Lingering Idea: Labeled "Ornery" WORD!s

This feature was originally called "labeled voids" in 2020--under a completely different set of terminology than being used a year later. It was then moved to be called BAD-WORD!, which existed in both an "isotopic" and "friendly form. Today we don't just have this feature for WORD!--but for every other data type, with what are known as QUASI! and isotopic forms.

So looking back on it, ultimately this idea laid the groundwork for many foundational features based on isotopes. Quite historic! I've updated the terminology here to BAD-WORD!, but not retrofitted it further.

Something @rgchris had done that I liked was to use TAG! in module headers as a sort of TBD when the script header contained a configuration for that script.

It cued you what you needed to edit, and the script could deliver you errors telling you if you didn't configure it one way or another:

 Rebol [
     Title: "My Cool Script"
     Description: {
         Edit the variable below to set the directory.
     Directory: <your-path-here>

The code looks to see if the directory is a FILE! or a TAG!. If it's a tag, it errors. But the erroring has to be done manually.

This made me wonder about what it would be like if there was a mean type that was WORD!-like, with an interned immutable spelling. But it would error if you tried to access a variable holding it.

Notationally, I thought surrounding the word with ~ would be good:

Directory: ~file!~

I chose this because:

  • The argument for the purpose like in headers for "TBD" seems a solid one for a light and usable notation...vs. some monstrosity like #[bad-word! "file!"].

  • We're running out of symbols, so there is not much to pick from.

  • ~ is undesirable for general use due to its hard-to-hit location on most keyboards.

  • ~ is wavy and off-putting and weird--but that's an asset for this purpose.

It seems clear that this would be a win over what tilde is used for in today's codebases.

Since these can be used as a kind of deferred error--a bad result that's only there to be bad if you actually use it--the text in these words could help guide you to what happened.

Example: With branching structures, it's confusing that nulls are turned into non-null. But wouldn't it be clearer if there was some name on that thing?

 >> if true [null]
 == ~branched~

Or if you reduce some code that tries to put something in a block but can't:

 >> reduce [<a> null]
 == [<a> ~null~]

They Error If Evaluated, So You Have To Quote Them

Since BAD-WORD!s are "ornery" you must quote them to not get an error when they are encountered in an evaluative contexts:

>> '~foo~
== ~foo~

>> ~foo~
** Error: BAD-WORD! cannot be evaluated

UPDATE: Explaining isotopes is beyond the scope of this historical thread, but suffice to say that something like ~foo~ no longer errors in evaluation... it produces a "~foo~ isotope".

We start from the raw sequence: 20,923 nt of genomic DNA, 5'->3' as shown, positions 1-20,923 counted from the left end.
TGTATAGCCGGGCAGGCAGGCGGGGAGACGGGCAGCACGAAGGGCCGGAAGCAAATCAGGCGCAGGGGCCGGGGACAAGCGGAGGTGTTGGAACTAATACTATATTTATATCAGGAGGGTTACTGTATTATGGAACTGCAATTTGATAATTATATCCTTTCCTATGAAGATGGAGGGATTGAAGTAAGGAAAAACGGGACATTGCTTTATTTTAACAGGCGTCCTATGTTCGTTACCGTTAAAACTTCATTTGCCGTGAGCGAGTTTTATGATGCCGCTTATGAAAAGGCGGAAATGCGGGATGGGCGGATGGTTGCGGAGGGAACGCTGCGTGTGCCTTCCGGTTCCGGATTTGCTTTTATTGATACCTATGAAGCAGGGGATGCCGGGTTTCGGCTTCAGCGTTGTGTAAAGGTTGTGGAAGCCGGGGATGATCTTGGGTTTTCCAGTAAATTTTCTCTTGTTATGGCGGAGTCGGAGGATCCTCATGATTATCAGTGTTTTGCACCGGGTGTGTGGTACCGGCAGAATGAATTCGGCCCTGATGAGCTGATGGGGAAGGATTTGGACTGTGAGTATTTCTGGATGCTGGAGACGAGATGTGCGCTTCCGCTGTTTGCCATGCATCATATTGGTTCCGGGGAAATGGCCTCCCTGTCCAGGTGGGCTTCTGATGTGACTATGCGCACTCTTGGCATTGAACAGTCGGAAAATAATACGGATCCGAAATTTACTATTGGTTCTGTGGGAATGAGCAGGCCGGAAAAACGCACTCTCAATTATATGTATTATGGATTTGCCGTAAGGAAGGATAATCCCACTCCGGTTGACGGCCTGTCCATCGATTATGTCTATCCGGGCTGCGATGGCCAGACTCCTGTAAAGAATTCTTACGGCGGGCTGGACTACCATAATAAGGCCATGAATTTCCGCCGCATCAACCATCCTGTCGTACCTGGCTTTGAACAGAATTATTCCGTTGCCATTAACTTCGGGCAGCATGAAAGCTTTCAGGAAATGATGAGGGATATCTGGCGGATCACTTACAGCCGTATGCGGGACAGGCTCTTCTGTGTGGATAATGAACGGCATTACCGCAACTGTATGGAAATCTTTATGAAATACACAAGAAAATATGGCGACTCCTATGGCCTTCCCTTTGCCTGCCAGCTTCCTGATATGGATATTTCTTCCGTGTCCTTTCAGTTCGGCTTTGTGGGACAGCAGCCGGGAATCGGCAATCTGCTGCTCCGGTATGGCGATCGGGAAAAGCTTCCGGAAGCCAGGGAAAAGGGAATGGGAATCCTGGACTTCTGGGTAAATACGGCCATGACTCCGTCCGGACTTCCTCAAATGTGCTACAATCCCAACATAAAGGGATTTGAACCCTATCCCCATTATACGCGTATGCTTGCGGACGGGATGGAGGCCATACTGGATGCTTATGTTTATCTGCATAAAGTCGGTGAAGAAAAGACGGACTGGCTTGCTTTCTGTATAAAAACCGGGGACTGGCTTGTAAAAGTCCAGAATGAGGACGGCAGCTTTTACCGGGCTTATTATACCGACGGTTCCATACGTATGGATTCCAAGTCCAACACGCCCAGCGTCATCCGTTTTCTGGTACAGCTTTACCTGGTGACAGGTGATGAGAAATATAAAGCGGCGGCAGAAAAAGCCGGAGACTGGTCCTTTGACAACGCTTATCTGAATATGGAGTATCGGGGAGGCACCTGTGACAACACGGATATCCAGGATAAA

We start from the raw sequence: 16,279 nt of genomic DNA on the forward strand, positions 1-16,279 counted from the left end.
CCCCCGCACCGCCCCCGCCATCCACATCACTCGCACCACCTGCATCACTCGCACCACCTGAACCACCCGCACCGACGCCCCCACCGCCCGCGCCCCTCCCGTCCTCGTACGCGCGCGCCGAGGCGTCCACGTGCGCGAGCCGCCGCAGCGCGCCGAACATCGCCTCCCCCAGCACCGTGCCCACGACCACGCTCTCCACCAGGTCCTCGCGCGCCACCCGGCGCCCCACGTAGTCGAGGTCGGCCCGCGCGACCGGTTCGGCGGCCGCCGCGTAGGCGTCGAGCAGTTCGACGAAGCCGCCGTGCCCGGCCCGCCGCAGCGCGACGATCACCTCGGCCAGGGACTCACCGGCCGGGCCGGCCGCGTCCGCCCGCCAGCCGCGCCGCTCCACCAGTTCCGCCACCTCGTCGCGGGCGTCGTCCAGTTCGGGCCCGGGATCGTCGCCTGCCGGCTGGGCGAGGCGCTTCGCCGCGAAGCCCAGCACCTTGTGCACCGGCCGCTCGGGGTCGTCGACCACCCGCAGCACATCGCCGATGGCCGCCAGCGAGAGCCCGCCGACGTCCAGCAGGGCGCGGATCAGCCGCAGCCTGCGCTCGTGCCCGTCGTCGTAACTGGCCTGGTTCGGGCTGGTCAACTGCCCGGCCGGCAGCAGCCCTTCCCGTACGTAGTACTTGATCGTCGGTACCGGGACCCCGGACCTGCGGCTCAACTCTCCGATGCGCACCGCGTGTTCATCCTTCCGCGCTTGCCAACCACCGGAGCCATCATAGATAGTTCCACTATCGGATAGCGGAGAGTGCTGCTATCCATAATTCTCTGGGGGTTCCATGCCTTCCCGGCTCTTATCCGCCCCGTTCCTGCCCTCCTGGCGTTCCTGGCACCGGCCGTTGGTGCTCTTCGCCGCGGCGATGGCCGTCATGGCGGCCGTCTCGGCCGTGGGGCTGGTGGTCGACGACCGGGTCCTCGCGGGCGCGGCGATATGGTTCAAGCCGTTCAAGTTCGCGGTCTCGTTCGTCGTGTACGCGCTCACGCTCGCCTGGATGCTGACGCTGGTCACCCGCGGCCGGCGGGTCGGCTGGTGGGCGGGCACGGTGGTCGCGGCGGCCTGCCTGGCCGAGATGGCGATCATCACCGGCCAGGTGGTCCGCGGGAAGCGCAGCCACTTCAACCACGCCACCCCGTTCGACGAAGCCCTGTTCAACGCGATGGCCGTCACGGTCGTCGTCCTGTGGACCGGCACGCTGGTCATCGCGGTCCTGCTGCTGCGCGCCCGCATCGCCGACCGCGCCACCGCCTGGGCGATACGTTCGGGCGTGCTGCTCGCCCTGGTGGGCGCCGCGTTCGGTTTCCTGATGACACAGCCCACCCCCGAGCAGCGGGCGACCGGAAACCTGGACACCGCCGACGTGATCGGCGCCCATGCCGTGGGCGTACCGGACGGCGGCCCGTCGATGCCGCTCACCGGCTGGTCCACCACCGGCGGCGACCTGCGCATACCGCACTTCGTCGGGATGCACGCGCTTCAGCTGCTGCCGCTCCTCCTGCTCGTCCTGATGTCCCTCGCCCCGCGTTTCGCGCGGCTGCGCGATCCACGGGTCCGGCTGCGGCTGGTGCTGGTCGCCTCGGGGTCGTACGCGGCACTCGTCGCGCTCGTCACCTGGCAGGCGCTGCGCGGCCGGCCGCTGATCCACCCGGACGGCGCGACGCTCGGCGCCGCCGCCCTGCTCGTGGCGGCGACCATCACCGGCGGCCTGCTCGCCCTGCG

This Feels Like A Strong Play For Ren-C's Hand :call_me_hand:

It makes the "brick" a lot more useful for building with, and you can already see above that it would guide people to better awareness with things like ~branched~.


I like this a lot, it increases transparency in a good way and should make the language easier to learn/understand. I don't see many downsides listed-- are we missing anything?


Consensus on a notation is probably all that's needed.

There's even be enough cell bits that these could trace back to the file and line where they were created, if that were wired up. So if you're downstream of one of these you could get information on where it came from.

(I was just thinking about what would happen if frame-local variables were initialized to ~local~, but then wondering about what would happen once it got far from home and you wondered about its origins...local to what?)

Similar ideas might be possible for BLANK! and NULL. I should tinker with it.


YESSS :+1:
I like it. Much.


I've had this thought for a couple of years now (again, mostly triggered by Chris's tag trick). But I hadn't made a specific post about it where I proposed actual names (e.g. ~branched~). But in doing so, it kind of reinforces just how many of these might be useful.

Potential for this becoming a frequently-reached-for light-error mechanism might be high. Conversion to error could use the symbol as the ID (given that these are constrained to WORD! spelling rules and interning so multiple instances aren't taking up multiple copies of the string). Conversion of errors to voids could be another interesting direction. This gives you something like the "armed" and "disarmed" states of Rebol2, but a lot more interesting.

(Note: This suggests avoiding internal tildes, so that ~bad-mojo~ can be converted to bad-mojo without incurring the problem of being a BAD-WORD! itself. I think this suggests disallowing internal ~, and only having it at the beginning and end.)

While Rebmu will mourn the loss of ~ for word names, it will give another tool for dialecting. So it won't be like it can't be used.


It would be nice if this worked:

path: '~/foo/bar

And I think, I never used tilde in an identifier anywhere.

A post was split to a new topic: Isotopic WORD!s For More Informative States in TLS